Going into the move, Erin, who’s divorced, had visions of a rom-com relationship unfolding, complete with fantasy scenarios about having breakfast in bed, dancing in the kitchen, and stealing kisses. “None of that has happened,” she says, looking back on the last year. “We both do sweet things for each other to show we care, but it hasn’t been the idyllic scenario I created in my mind.” Erin says that on any given day, the two feel like a couple, friends with benefits, or just plain old roommates. Additionally, they’ve both been unemployed and job-hunting. And while finances haven’t caused a ton of tension in their relationship, Erin’s constant focus on her bank account makes it difficult to enjoy things like going out for meals together — something her partner loves to do.

Despite these factors, Erin feels confident that she made the right decision — and not just because it was a welcome change of scenery. “On one level, it feels like we skipped a lot of steps, but it also feels very natural to be around one another 24/7,” she says. Not only have they settled into a comfortable routine, but they’ve also made conscious efforts to adapt to each other’s stressors and pet peeves. “When we have the rare disagreement, we take time to discuss and work through it,” she says. “We have a ton of respect for one another.”

That said, they haven’t defined the relationship beyond pausing their dating apps and exclusively sleeping together — and she’s OK with that. “As two people who have been married before, we both really enjoy the flexibility that comes with being single,” she says. Erin plans to return to the East Coast this spring, without her partner or a relationship label, to spend time with her family before hopefully enrolling in a nursing program. She and her partner haven’t yet discussed what their relationship will look like, but she envisions him in her life forever — whether that’s as friends, in an open relationship, or something else.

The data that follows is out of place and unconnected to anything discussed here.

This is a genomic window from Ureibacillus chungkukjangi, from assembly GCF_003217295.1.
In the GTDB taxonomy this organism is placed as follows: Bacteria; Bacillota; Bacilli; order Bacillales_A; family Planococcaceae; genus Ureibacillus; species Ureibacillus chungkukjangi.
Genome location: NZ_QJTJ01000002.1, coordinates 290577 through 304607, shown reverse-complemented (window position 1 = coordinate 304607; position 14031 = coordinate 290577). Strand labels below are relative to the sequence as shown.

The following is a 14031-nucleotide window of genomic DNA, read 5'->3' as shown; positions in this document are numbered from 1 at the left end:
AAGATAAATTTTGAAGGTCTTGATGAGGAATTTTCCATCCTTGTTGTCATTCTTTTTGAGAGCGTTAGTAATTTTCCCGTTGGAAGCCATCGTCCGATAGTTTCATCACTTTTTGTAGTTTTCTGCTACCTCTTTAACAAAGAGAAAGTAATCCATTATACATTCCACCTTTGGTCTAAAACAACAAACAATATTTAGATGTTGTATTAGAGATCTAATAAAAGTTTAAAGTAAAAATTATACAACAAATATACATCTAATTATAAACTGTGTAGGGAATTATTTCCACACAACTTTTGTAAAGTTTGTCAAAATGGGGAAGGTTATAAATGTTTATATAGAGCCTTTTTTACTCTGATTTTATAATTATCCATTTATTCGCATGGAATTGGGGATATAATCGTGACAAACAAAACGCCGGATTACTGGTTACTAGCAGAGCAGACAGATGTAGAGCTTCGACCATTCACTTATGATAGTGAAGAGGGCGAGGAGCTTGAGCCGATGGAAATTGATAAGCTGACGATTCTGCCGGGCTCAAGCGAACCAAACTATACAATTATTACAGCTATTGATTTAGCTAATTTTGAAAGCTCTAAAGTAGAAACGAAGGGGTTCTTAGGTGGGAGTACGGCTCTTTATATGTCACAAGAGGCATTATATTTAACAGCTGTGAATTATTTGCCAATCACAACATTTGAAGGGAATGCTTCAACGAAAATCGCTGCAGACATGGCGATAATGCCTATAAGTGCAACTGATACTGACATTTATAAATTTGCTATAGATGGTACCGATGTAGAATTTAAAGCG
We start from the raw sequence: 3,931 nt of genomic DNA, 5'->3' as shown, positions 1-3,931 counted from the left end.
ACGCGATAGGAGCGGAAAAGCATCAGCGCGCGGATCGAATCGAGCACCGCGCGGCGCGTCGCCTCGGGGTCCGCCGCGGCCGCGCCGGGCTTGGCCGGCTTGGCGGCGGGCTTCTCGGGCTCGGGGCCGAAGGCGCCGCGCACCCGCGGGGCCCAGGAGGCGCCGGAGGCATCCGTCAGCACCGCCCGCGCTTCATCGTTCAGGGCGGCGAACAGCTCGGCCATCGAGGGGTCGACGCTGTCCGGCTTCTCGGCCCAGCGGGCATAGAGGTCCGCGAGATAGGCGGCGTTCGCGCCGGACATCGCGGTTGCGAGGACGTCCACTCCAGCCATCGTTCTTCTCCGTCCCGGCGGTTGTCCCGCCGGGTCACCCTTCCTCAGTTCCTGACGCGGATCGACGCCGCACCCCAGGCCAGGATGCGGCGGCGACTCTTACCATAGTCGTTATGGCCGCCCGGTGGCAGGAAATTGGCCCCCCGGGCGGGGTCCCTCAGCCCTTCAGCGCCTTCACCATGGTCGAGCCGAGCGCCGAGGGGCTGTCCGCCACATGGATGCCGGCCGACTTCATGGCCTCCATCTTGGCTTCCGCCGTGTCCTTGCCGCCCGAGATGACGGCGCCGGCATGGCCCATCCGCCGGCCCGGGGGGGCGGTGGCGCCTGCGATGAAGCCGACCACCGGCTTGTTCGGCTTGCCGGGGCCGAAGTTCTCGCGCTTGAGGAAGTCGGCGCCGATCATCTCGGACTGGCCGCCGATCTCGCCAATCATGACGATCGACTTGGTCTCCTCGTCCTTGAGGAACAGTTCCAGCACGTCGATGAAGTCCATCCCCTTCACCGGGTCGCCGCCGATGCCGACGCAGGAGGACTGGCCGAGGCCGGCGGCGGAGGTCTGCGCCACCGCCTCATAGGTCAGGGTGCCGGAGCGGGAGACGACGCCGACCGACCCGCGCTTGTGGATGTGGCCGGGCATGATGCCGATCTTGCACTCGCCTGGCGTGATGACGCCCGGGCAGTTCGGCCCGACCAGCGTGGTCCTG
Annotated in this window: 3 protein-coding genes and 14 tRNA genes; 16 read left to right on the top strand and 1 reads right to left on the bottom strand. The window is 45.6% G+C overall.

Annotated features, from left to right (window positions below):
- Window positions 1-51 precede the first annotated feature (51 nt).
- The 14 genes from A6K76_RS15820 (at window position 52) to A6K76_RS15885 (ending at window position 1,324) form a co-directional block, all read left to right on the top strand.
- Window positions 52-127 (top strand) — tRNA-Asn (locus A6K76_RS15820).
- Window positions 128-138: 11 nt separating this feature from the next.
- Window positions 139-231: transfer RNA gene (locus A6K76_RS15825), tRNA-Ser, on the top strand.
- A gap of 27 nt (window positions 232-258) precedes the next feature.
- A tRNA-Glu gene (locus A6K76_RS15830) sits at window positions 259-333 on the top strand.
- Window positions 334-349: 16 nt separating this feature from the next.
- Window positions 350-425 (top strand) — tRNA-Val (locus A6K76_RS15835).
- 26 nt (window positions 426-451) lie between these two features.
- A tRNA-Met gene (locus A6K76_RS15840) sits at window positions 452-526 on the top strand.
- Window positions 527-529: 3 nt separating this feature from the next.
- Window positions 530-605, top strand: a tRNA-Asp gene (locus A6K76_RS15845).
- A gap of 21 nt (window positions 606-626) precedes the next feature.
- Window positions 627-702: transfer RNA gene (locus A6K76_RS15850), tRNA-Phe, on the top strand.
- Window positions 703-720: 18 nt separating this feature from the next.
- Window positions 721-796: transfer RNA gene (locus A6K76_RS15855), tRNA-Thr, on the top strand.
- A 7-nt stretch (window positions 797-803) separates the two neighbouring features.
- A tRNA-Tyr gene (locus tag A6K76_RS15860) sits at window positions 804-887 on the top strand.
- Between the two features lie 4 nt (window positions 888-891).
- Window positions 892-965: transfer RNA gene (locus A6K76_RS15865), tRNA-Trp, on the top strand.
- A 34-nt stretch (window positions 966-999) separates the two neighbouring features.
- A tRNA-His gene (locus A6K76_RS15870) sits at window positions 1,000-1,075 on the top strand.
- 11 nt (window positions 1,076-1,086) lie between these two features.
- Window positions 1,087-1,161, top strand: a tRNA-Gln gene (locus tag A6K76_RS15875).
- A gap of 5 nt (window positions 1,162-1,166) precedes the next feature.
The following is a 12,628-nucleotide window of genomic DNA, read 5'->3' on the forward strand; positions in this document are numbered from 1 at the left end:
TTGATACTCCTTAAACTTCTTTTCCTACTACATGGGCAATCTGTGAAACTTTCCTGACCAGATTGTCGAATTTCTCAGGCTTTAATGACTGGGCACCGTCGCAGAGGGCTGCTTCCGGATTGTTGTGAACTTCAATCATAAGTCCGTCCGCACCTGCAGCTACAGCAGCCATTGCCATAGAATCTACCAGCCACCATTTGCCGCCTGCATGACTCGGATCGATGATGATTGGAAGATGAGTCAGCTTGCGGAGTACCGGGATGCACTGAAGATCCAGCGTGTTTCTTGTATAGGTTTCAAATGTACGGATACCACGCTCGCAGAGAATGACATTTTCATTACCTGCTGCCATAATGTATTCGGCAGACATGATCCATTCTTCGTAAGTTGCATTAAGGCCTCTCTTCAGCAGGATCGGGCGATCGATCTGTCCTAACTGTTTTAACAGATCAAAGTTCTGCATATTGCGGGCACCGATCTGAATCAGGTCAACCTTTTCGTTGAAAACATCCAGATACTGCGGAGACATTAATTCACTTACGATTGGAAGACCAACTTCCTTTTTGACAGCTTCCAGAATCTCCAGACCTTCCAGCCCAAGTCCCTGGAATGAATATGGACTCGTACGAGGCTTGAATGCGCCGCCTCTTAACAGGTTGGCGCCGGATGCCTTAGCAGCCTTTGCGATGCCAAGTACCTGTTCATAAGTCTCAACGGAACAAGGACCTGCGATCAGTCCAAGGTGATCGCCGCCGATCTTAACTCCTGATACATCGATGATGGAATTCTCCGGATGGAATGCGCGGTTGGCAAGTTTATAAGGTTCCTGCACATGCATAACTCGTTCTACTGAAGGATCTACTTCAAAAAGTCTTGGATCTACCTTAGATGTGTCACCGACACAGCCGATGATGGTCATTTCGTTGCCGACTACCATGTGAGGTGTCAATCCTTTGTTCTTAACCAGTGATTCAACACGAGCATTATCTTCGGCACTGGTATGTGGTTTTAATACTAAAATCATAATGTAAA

“He is my full in-person support system.”

Like Erin, Abby’s turbo relationship was kickstarted by relocation. Abby, 34, and her boyfriend, Bill, had only been dating a few months and lived separately in Washington, D.C., when the pandemic started. After a few months, they decided to move to Chicago together — where Bill owned an apartment he was struggling to rent out — despite Abby’s previous assertion that she wouldn’t do so unless they were engaged. As an extrovert, Abby has struggled in quarantine — something made even harder after moving to a new city, where she didn’t know anyone besides his family. “I rely on him to fill a lot of needs for me,” Abby tells Bustle. “Things I normally rely on many people [for], now Bill fills a lot of the roles. He is my full in-person support system.”

Looking back, Abby realizes she and Bill had to navigate the usual quarantine stressors — like agreeing on a definition of COVID-safe activities — while also getting to know each other better on an accelerated timeline. “He will go days without leaving the house, which is really shocking to me,” she says. “He is not big on planning for moves even if they are cross-country, which is really stressful for me.” Despite these differences, Bill and Abby remain patient and empathetic with each other. “He is very understanding when I hit a pandemic wall and just cry all day,” Abby says.

But Abby doesn’t regret the rapid pace of their relationship. In fact, she says that in retrospect, she would’ve moved to Chicago earlier, before the tough pandemic winter. Ultimately, Abby feels the experience has made them stronger, and she’s hopeful that getting through this means they can get through anything and “will be together forever.”

Experts:

Tennesha Wood, dating coach, matchmaker, and founder of The Broom List, a matchmaking company exclusively for Black singles